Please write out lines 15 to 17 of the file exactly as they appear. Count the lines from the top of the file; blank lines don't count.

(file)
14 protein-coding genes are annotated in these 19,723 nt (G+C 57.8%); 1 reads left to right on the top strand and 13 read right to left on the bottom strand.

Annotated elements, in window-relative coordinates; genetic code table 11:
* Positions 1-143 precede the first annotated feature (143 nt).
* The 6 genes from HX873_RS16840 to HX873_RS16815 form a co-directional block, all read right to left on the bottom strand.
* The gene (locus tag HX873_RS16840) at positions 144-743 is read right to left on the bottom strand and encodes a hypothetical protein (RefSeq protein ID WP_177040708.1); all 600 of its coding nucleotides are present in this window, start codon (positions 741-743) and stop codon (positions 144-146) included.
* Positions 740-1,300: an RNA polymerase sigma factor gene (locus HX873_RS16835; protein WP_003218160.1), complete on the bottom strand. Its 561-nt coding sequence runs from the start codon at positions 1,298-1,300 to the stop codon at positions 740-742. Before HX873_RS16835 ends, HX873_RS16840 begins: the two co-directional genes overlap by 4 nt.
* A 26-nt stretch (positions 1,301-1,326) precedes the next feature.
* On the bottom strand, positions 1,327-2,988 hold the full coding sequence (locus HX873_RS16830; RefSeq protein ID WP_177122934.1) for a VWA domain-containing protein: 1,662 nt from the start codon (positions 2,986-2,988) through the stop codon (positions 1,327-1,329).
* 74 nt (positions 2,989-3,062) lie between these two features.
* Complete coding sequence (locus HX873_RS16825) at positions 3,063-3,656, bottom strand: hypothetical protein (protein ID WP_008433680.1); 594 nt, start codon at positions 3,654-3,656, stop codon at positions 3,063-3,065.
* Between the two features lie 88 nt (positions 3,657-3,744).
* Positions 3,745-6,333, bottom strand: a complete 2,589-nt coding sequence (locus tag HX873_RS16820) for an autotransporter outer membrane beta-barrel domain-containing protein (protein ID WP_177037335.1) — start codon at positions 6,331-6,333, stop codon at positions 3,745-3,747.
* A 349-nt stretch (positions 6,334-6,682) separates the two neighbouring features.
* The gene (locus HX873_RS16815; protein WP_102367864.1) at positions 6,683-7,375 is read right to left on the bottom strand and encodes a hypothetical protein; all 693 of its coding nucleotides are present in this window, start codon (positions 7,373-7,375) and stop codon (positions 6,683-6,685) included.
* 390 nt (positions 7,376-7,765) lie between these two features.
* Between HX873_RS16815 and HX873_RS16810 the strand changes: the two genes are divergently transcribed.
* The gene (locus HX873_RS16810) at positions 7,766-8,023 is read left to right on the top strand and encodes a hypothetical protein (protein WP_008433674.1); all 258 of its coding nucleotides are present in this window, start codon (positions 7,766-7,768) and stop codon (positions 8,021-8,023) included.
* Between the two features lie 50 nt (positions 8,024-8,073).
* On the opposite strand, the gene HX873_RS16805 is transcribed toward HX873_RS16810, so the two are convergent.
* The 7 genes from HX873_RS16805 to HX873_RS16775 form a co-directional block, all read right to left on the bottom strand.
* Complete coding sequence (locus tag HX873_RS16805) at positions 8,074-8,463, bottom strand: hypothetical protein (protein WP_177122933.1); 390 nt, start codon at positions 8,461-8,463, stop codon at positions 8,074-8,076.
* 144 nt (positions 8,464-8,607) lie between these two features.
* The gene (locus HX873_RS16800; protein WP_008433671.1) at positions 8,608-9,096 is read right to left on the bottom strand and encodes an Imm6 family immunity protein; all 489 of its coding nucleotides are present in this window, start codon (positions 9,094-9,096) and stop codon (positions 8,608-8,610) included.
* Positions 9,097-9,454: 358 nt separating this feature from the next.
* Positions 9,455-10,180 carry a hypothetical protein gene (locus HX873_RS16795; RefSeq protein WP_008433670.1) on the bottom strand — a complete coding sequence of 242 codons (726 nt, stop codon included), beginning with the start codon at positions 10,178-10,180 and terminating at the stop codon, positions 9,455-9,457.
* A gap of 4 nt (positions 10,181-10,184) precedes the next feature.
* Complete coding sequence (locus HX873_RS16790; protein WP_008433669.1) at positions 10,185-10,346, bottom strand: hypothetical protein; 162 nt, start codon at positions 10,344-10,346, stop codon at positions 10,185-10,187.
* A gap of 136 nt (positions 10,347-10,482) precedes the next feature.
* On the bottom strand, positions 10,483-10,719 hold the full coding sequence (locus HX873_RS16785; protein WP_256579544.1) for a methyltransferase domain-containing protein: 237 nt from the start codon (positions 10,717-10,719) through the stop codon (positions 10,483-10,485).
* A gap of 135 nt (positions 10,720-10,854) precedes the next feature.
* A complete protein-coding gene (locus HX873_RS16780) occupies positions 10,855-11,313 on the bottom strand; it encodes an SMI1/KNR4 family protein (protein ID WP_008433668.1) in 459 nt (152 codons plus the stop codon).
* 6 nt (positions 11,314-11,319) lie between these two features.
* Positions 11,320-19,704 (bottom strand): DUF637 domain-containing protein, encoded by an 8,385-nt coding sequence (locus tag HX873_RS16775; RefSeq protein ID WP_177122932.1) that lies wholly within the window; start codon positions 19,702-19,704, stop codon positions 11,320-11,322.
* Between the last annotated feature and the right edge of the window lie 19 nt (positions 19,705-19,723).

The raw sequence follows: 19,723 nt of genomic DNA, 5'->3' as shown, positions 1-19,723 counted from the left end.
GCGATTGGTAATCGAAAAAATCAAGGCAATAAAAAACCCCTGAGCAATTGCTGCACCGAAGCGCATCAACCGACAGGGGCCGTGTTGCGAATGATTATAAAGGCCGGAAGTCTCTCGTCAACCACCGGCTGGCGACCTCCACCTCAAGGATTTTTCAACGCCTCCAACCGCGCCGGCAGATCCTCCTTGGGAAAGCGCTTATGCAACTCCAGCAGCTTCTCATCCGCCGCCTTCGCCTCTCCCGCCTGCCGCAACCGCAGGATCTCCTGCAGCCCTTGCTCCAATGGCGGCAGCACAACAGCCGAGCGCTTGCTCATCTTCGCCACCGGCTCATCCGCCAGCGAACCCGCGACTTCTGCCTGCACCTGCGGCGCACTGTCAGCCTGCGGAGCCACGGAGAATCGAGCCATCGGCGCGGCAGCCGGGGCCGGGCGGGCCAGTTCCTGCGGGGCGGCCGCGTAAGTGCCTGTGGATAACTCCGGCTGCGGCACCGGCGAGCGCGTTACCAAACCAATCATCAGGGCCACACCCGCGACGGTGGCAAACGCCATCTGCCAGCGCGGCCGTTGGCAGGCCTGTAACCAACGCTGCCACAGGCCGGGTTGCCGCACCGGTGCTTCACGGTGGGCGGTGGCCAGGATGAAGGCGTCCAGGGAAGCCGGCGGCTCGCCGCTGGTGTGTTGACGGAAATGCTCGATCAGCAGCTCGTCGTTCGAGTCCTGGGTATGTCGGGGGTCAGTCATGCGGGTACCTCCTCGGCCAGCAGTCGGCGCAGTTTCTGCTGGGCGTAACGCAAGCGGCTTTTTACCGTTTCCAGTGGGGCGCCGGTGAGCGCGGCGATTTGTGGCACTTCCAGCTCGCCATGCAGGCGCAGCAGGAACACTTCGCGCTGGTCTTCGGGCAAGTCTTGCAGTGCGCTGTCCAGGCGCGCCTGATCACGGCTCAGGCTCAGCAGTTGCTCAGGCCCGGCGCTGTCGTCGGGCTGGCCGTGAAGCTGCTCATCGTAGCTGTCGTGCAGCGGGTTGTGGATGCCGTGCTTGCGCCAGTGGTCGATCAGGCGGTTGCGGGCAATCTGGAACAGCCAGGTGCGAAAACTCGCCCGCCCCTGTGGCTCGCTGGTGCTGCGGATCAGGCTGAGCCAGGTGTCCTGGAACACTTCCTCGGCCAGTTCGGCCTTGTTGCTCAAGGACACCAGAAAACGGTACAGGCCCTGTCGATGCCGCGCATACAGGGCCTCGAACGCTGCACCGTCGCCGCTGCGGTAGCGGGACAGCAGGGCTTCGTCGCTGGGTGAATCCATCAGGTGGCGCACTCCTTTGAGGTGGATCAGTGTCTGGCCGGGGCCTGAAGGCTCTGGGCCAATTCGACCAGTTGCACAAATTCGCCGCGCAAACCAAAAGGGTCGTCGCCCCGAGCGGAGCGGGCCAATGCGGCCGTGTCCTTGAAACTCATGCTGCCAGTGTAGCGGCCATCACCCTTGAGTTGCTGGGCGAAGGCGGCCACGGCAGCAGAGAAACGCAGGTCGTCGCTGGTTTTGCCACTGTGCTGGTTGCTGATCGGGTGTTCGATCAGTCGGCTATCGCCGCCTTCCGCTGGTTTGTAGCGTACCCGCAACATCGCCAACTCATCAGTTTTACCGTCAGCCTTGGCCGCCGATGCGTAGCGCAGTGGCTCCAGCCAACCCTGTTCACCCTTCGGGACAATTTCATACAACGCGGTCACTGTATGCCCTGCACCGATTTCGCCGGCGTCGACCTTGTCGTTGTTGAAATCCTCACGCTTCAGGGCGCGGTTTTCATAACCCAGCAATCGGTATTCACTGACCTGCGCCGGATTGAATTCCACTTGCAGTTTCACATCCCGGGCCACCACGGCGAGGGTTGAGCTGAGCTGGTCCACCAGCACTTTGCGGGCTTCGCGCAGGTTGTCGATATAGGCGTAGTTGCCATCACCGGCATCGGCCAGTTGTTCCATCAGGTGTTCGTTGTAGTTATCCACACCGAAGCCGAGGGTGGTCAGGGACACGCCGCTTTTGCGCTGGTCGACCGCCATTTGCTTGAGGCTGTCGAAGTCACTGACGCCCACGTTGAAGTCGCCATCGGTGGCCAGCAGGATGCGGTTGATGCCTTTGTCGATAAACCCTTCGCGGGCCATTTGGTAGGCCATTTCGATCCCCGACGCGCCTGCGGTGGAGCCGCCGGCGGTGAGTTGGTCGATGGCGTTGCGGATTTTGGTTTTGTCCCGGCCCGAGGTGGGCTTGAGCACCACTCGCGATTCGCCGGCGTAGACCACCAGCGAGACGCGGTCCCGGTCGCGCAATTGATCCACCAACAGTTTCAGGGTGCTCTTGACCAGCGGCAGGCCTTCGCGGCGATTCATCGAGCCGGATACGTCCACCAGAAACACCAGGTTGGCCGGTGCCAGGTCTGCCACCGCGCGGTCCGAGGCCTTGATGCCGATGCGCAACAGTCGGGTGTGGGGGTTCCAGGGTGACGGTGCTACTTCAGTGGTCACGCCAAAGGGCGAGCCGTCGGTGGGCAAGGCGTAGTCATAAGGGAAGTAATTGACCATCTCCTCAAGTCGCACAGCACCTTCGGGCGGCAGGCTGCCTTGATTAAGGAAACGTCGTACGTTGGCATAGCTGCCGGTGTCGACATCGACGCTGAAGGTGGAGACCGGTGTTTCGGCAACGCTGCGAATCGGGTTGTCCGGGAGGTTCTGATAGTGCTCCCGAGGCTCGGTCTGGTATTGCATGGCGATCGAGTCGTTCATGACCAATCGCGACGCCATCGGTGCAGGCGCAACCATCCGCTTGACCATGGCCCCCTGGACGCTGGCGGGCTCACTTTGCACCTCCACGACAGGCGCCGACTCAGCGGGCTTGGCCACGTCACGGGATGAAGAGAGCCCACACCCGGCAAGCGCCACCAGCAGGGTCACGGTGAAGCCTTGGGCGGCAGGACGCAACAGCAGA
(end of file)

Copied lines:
* 390 nt (positions 7,376-7,765) lie between these two features.
* Between HX873_RS16815 and HX873_RS16810 the strand changes: the two genes are divergently transcribed.
* The gene (locus HX873_RS16810) at positions 7,766-8,023 is read left to right on the top strand and encodes a hypothetical protein (protein WP_008433674.1); all 258 of its coding nucleotides are present in this window, start codon (positions 7,766-7,768) and stop codon (positions 8,021-8,023) included.